Even after the grid goes down and they figure out they have less than a few hours to live, the couples are more concerned with the state of their relationships — one couple wants Cross to join them in threesome, another couple rethinks divorcing, another couple calls off a wedding. America Ferrera’s character decides to finally ingest any food or drugs she ever wanted, cooking up a “poor man’s ecstasy” in the kitchen, while Stiles’ character laments all the things she never got to do — go to Europe, go scuba diving, fall in love, or watch “The Wire.” To comfort her, Cross’ character Glenn tells her, “All those things are overrated. Except for ‘The Wire,’ that’s really good.” If confronted with his immediate demise, Cross himself would “bum out about water boarding, either doing or being water boarded, because I kind of wanted that experience,” he said. “I also wanted to get in the Guinness Book of World Records for being naked. Or eat a live cow, from start to finish. There are so many things.”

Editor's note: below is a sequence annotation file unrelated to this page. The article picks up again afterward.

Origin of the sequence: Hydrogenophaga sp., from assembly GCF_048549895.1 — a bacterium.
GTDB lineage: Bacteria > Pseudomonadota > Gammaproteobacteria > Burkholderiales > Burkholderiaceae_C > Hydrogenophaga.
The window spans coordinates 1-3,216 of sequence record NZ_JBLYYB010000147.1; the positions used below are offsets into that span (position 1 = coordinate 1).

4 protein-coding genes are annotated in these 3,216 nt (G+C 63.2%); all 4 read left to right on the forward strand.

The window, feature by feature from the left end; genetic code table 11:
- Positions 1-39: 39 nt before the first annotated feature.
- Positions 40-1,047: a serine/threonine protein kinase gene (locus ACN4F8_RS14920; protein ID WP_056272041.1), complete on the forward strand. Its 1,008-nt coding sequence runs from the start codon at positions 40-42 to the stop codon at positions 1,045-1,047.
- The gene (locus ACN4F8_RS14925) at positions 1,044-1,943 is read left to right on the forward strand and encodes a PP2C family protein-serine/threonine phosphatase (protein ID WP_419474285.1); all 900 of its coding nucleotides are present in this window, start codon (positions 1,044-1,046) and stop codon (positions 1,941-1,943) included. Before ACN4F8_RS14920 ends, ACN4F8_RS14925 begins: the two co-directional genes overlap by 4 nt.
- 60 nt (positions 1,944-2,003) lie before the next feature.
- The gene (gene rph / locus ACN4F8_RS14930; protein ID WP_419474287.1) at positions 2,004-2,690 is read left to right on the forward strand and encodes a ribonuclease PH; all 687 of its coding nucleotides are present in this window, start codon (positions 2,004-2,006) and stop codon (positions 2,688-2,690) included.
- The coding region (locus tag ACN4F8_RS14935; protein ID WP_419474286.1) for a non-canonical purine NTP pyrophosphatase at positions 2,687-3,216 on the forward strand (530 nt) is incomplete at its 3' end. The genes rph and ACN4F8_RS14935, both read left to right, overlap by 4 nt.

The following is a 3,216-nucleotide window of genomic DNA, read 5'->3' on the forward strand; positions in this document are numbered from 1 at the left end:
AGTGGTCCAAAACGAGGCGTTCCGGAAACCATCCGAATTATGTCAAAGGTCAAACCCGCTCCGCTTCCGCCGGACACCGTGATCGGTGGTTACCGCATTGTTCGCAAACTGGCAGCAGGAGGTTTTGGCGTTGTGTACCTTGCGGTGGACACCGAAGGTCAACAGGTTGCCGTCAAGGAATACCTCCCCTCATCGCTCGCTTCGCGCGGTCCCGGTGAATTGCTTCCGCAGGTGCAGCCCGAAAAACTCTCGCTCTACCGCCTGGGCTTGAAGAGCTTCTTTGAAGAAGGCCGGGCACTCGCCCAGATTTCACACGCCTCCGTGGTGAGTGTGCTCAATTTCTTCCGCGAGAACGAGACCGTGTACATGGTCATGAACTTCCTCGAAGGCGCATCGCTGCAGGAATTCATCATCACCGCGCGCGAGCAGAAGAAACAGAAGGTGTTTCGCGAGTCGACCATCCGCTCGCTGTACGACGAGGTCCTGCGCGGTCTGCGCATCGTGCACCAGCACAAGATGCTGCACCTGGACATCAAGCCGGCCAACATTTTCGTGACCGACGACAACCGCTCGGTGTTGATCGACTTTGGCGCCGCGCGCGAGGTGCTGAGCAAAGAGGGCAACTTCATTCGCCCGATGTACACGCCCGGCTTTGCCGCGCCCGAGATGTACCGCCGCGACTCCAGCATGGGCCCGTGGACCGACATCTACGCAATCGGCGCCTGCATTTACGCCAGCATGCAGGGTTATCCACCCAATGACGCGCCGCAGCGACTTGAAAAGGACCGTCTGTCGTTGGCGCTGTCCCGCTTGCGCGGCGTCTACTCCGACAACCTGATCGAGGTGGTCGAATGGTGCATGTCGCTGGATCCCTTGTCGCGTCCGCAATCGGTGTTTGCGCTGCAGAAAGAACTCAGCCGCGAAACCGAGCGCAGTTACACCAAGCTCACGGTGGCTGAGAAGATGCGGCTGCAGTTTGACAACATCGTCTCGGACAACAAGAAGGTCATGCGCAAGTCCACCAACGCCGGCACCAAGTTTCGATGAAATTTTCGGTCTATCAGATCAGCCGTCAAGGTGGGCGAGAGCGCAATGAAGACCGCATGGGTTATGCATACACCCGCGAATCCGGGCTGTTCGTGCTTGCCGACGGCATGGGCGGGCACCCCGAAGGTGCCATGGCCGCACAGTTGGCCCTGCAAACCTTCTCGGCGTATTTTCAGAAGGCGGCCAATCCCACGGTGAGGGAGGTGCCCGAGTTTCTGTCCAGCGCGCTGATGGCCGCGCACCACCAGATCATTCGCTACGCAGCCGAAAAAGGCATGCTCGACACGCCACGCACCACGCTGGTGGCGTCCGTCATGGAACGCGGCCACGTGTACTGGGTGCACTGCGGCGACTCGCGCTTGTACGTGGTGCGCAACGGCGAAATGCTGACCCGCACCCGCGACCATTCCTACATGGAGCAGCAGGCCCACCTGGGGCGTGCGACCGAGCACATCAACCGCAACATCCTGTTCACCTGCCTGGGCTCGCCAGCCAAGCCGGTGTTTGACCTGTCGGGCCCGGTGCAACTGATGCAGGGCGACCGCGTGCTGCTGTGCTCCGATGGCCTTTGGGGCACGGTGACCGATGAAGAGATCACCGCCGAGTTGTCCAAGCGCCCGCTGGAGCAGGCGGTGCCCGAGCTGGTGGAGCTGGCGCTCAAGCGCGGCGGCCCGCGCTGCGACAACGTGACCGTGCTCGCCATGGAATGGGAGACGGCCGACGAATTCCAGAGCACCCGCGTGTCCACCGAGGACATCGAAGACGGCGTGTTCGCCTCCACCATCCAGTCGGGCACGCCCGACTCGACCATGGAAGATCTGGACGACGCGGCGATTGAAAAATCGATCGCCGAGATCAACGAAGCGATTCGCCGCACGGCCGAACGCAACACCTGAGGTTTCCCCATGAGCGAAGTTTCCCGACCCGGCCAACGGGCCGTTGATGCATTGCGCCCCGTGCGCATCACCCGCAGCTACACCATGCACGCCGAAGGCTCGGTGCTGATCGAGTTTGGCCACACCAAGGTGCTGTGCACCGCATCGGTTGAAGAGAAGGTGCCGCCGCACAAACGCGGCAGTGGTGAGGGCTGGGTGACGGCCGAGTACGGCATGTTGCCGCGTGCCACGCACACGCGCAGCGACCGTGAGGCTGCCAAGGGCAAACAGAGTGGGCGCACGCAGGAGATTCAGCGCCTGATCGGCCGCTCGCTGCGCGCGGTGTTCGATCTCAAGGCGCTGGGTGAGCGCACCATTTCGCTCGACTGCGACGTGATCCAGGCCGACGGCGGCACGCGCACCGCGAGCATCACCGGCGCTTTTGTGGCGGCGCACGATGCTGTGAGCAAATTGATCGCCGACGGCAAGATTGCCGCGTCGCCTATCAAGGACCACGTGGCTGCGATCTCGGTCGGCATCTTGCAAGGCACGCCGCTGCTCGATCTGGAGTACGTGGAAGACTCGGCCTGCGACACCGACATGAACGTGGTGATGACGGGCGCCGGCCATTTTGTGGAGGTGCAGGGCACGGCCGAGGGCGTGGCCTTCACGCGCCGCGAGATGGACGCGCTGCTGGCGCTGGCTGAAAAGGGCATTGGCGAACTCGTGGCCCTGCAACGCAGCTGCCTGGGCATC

One thing Cross did get to do before he died, however, was one more season of “Arrested Development” — which he predicts might shut down the grid once it returns with its debut on Netflix on May 26. “I’m curious,” he said. “I’m not sure the grid will go down on that day, but the next day, it’s going to be like, ‘Gotta watch another, gotta watch another, gotta watch another’ as people binge on it. We will probably lose 62 billion dollars in man hours and production, whatever the GNP is for the day, or whatever it costs us to be in Iraq and Afghanistan for a couple hours.”

Cross got back in the cutoffs to play the loveable Bluth family in-law Tobias Fünke, who still hasn’t recovered from being a never-nude. In photos leaked from the set, Cross was seen wearing a sheet, which caused speculation that perhaps Tobias would have a nude scene after all. Sadly, no. “I’m happy to get naked in real life at the slightest suggestion,” Cross said, “but as far as the character, I doubt it. That photo was from our first day of shooting, and it was my character’s attempt to wear an Indian sari.”